2. Trifurcation (Liability/Compensatory Damages/Punitive Damages)
Plaintiff seeks to further divide the trial between liability and damages. Since the evidence of Plaintiff and DiIulio's performance after the hiring decision can only be used for damages purposes and not liability, Plaintiff requests that the Court trifurcate the trial to avoid prejudice from the jury considering evidence of Plaintiff and DiIulio's post-hiring performance as relevant to liability.
Defendant correctly contends that Plaintiff's motion is procedurally improper because it is raised in a response brief. See L.Civ.R. 7.1. The motion also fails to persuade the Court that further division of the trial is necessary to "avoid prejudice, or to expedite and economize." See Fed. R. Civ. P. 42(b). General liability and compensatory damages are greatly overlapping and difficult to disentangle in this case, as Berry and Plaintiff's testimony will be key to both.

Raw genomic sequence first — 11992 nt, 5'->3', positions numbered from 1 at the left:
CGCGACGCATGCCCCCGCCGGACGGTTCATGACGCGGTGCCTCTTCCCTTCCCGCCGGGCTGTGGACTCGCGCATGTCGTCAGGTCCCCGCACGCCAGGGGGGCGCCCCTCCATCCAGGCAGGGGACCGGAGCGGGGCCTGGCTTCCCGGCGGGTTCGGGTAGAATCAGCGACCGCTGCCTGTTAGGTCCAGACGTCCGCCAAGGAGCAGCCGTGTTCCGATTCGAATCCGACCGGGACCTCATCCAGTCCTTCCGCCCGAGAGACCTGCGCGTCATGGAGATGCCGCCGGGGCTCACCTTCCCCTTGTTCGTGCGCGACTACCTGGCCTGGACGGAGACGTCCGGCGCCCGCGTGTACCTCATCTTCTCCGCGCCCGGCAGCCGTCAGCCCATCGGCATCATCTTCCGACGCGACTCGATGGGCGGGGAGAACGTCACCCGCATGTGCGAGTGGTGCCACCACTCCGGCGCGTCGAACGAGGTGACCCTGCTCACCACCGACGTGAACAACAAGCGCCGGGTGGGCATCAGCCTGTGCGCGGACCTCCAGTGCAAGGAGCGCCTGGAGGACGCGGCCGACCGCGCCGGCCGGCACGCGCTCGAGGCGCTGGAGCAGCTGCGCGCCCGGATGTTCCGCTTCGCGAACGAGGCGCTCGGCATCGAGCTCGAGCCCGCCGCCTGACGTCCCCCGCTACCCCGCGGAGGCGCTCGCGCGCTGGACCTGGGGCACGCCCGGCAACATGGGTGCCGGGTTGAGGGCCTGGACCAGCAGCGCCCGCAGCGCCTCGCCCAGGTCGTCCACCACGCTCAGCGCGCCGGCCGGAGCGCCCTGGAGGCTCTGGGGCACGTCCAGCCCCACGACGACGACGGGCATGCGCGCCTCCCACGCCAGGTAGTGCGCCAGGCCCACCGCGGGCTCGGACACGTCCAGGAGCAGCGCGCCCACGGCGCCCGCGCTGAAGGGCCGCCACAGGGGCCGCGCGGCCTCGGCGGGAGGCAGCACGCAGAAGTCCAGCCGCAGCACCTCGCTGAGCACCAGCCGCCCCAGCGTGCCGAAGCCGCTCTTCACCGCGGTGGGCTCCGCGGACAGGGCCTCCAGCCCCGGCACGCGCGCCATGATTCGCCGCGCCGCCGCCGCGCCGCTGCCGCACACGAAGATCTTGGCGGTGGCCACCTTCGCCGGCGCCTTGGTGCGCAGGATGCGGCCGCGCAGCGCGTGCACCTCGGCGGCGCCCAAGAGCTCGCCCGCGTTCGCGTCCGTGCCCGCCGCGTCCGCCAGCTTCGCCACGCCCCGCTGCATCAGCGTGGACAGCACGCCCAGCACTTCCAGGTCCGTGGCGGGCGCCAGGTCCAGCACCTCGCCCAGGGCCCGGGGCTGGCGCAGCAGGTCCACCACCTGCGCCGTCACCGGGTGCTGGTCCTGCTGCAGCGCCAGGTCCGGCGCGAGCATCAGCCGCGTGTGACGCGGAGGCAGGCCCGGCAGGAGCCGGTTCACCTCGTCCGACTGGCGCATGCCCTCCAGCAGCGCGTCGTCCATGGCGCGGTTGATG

Given the relatively straightforward issues in this case, the Court is satisfied that it is sufficient to avoid jury confusion to instruct the jury that Plaintiff and DiIulio's performance after the hiring decision is not relevant to liability because Berry did not know how the parties would perform in the new position when making the hiring decision.
G. Motion to Allow Evidence of Plaintiff's Performance After Failure to Hire Plaintiff seeks to introduce documents from her current employer demonstrating her good job performance after she was denied the position with Abbott. She seeks to prove that she would have performed as well, if not better, than Mr. DiIulio since she bases her damages on his performance-based pay. These documents were not identified in the Joint Final Pretrial Order, and so in order to permit their admission, the Court must find cause to amend that Order. As explained below, the Court finds that such amendment is warranted, and so the motion will be granted.